Any of the 401k that was accumulated during the marriage from your income is considered marital and is divisible in a divorce action.
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All 401Ks and Pension accounts are solely in the employed spouse's name. IRAs are in inidividual names. That is irrelevant in determining interest of the other spouse. All contributions attributable to the marital period are community.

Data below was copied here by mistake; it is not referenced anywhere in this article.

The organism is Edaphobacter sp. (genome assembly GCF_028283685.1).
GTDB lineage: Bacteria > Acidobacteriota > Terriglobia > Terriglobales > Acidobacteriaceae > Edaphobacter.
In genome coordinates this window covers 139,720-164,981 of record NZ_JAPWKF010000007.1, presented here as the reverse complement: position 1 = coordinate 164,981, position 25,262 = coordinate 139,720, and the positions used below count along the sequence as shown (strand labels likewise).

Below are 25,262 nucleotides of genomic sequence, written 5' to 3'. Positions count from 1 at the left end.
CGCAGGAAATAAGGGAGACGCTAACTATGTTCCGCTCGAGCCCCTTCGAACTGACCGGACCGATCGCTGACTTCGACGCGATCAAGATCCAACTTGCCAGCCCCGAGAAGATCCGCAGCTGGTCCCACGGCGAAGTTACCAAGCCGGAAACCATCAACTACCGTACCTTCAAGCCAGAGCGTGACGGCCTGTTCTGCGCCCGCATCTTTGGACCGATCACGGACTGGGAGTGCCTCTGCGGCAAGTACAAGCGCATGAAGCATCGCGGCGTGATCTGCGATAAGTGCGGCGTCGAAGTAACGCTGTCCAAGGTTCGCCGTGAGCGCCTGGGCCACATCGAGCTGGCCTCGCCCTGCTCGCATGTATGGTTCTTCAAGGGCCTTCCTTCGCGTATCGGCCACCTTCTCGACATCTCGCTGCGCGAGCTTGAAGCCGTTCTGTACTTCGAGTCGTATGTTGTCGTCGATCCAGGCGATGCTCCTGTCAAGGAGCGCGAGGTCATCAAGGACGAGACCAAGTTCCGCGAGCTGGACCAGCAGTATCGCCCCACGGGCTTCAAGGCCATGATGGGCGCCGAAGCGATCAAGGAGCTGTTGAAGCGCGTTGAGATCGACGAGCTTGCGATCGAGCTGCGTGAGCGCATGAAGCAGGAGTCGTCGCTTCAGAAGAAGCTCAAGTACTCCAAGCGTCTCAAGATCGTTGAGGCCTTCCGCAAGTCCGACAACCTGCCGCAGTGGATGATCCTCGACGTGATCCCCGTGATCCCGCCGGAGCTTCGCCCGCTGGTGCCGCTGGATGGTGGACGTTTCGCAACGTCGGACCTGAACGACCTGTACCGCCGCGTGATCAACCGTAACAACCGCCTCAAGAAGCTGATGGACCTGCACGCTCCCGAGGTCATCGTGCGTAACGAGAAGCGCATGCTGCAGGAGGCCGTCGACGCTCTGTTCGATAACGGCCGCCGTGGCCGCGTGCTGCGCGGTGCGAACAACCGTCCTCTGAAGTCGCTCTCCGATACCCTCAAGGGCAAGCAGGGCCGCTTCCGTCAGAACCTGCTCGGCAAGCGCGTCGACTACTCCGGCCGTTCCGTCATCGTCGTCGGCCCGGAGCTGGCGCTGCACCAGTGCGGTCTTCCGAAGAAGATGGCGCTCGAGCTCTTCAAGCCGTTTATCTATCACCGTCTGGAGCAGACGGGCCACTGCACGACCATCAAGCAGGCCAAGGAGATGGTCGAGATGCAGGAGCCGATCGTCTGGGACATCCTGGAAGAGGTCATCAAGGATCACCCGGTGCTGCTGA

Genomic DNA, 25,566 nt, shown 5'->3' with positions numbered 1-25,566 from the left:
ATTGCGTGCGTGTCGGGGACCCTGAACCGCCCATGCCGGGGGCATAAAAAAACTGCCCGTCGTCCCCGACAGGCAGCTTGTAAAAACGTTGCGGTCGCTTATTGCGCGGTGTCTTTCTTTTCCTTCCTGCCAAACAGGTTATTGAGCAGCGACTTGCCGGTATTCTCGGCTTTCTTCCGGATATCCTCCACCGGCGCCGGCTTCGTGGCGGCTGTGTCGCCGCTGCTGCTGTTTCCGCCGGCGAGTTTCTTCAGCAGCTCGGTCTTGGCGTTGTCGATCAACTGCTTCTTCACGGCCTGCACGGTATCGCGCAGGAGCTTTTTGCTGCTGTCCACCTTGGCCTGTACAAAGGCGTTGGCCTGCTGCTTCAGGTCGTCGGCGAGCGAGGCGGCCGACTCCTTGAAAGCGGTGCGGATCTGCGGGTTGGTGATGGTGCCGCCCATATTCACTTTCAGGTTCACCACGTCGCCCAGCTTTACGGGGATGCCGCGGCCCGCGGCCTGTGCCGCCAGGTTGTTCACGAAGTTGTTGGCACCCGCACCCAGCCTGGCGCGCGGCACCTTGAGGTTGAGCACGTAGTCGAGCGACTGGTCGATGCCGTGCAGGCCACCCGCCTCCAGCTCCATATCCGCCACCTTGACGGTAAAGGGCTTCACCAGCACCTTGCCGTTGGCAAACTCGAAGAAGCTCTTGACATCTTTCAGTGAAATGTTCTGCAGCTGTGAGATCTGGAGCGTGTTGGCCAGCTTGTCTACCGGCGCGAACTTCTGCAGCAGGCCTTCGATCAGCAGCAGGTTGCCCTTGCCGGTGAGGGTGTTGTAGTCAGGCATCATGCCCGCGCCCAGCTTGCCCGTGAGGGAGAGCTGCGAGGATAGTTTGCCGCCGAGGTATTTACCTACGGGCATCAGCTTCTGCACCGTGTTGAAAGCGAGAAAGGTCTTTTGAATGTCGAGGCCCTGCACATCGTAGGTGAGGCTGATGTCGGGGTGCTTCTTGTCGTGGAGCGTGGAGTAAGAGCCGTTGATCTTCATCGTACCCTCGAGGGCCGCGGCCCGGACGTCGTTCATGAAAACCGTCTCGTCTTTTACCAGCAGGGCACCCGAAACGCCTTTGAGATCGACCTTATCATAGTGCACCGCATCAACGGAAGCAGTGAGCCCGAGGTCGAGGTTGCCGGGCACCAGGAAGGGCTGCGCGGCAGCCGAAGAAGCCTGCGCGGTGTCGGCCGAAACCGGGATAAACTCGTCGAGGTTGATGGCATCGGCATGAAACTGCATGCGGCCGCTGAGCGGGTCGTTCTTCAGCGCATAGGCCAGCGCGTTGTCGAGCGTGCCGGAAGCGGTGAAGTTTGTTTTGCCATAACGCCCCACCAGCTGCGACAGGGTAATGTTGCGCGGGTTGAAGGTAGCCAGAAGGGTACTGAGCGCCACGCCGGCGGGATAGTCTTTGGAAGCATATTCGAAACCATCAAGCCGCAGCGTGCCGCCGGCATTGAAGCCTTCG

The short answer is "probably yes." Nevada uses the "time rule" for distributing retirement accounts. It basically comes down to a pro-rata share based upon the timing of the opening of the account, the date of marriage, and the date of the divorce. For example, if you contributed to the account for 20 years, but you were only married for the last 10 years of those contributions, 1/2 would be your separate property (acquired prior to marriage) and the other 1/2 would be divided equally as separate property. Thus, you get 75% of the total, and your spouse would get 25%. The court typically does not trace actual contributions. That said, the two of you can agree to something different if you so choose. We often see disproportionate distribution of other things in compensation for the retention of a retirement account. But if the two of you can't agree, the court will divide it according to the time rule.
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